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image: New European Science Budgets

New European Science Budgets

By | July 1, 2013

The recently announced science budgets for the UK and the larger EU are protected from major cuts but still disappoint some research advocates.

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In Chapter 3, “From Mating to Conception,” author Robert Martin explores the question of why humans and other primates frequently engage in sexual intercourse when females are not fertile.

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image: Capsule Reviews

Capsule Reviews

By | July 1, 2013

Denial, Probably Approximately Correct, Permanent Present Tense, and Against Their Will

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image: Widening the Fertile Window

Widening the Fertile Window

By | July 1, 2013

Women may be able to store viable sperm for longer than a week, thus contributing to apparent variability in pregnancy lengths.

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image: Worried Sick

Worried Sick

By | July 1, 2013

Expectations can make you ill. Fear can make you fragile. Understanding the nocebo effect may help prevent this painful phenomenon.

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image: The Art of Science

The Art of Science

By | June 21, 2013

Princeton scientists and engineers create a stunning collection of scientific images better suited for a gallery than a lab meeting.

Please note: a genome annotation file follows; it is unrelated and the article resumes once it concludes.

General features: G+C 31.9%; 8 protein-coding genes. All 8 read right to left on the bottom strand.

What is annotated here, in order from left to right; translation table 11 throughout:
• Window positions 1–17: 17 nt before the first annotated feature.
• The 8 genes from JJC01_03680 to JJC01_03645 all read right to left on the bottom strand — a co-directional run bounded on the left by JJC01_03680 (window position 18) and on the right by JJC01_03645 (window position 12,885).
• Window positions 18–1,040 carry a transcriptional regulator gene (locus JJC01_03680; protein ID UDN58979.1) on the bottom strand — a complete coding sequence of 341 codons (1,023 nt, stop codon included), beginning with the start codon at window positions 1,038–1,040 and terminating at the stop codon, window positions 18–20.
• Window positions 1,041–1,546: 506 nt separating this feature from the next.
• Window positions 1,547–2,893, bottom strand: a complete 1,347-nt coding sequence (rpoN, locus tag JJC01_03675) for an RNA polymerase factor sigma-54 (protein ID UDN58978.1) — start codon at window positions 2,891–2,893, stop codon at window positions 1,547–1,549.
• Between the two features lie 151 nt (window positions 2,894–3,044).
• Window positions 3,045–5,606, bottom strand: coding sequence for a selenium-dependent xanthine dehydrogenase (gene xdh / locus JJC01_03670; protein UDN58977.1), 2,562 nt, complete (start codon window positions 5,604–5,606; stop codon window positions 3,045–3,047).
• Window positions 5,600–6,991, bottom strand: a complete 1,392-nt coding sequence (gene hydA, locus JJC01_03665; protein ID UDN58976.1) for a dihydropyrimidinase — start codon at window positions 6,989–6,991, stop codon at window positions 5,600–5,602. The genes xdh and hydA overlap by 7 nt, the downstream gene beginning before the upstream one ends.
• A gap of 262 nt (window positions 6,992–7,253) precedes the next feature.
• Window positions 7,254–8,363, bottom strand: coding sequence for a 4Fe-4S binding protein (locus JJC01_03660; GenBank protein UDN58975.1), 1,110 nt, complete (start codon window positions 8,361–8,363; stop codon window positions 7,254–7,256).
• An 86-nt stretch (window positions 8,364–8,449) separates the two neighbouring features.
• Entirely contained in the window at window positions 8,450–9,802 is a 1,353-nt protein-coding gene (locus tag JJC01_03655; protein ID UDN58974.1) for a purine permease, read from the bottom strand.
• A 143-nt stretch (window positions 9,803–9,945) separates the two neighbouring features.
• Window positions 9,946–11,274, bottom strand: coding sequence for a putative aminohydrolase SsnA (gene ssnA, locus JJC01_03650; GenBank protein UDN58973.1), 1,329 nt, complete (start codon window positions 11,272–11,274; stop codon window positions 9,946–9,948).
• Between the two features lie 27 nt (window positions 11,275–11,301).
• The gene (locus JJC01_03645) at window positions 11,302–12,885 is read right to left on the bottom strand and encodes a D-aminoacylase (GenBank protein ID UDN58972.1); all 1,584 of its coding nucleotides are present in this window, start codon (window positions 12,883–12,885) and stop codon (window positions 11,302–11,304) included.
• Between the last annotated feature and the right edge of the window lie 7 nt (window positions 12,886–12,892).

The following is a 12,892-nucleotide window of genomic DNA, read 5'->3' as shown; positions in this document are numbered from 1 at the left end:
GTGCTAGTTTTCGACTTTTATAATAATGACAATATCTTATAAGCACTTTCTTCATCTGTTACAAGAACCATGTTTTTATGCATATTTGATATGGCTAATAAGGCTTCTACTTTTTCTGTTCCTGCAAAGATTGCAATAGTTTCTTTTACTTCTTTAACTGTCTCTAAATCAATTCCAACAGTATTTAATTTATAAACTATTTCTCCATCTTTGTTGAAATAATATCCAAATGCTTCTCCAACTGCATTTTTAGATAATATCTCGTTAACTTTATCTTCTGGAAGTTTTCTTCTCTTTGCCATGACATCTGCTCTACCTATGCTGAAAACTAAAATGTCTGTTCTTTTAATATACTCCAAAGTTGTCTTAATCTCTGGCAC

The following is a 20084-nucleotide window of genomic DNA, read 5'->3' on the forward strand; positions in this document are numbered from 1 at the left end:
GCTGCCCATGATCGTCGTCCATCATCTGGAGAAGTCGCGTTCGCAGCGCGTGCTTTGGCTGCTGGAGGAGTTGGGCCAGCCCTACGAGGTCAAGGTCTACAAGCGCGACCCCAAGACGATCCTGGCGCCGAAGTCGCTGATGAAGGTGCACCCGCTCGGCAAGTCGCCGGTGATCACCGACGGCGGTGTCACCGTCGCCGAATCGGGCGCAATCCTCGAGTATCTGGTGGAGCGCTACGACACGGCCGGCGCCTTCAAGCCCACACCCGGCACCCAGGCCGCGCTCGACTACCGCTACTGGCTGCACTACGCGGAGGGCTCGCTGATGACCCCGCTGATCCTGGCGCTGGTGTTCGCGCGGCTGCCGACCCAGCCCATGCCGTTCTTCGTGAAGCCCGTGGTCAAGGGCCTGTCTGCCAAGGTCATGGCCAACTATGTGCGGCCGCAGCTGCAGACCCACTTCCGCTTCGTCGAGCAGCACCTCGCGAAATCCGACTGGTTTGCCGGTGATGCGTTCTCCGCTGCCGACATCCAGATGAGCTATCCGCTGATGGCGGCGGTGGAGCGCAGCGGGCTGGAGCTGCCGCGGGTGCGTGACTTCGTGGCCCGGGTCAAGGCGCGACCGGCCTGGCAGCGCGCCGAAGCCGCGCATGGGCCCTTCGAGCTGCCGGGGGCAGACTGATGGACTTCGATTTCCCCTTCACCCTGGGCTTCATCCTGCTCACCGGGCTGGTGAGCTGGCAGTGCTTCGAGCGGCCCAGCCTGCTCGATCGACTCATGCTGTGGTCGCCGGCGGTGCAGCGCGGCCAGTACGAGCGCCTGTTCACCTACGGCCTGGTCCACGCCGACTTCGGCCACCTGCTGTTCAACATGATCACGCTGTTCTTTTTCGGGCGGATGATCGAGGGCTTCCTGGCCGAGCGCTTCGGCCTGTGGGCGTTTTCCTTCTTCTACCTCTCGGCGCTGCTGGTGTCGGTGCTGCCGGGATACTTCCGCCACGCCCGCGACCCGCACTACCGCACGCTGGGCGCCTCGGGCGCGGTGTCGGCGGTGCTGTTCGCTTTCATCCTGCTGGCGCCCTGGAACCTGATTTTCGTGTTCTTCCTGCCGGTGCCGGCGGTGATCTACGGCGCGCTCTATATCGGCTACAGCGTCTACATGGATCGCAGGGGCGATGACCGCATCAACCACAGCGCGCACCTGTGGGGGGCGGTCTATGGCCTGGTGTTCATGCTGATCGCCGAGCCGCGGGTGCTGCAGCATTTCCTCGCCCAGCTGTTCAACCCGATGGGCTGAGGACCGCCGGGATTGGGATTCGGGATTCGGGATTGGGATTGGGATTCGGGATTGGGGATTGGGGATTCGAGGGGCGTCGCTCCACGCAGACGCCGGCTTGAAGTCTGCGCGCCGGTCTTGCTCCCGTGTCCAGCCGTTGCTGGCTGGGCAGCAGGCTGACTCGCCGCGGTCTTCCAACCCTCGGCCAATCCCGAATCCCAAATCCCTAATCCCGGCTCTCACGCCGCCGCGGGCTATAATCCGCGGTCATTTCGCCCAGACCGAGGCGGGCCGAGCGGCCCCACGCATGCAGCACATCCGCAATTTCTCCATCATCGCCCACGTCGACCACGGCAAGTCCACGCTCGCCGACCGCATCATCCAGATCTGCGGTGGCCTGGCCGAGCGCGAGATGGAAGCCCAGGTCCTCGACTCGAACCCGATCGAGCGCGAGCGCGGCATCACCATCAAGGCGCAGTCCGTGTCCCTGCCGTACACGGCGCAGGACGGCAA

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image: Platelets Help Tackle Bacteria

Platelets Help Tackle Bacteria

By | June 16, 2013

The cell fragments play a role in the body’s first line of defense against bacterial infection, helping white blood cells grab blood-borne bacteria in the liver.

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image: Genes Get in Your Eye

Genes Get in Your Eye

By | June 12, 2013

Directed evolution of a gene therapy virus vector improves its penetration into the retina.

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image: Nailing Regeneration

Nailing Regeneration

By | June 12, 2013

Researchers identify the signaling program that enables finger and toenail stem cells to direct digit regeneration after amputation.

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image: The Solution to Medical Isotope Shortages?

The Solution to Medical Isotope Shortages?

By | June 11, 2013

A Canadian lab demonstrates upgrades to hospital cyclotrons that can yield enough diagnostic tracer element overnight to meet an entire city’s daily needs.

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    Rodent studies presented at the Society for Neuroscience meeting this week tie pathologies in the gastrointestinal tract or microbiome composition with Parkinson’s and Alzheimer’s diseases.

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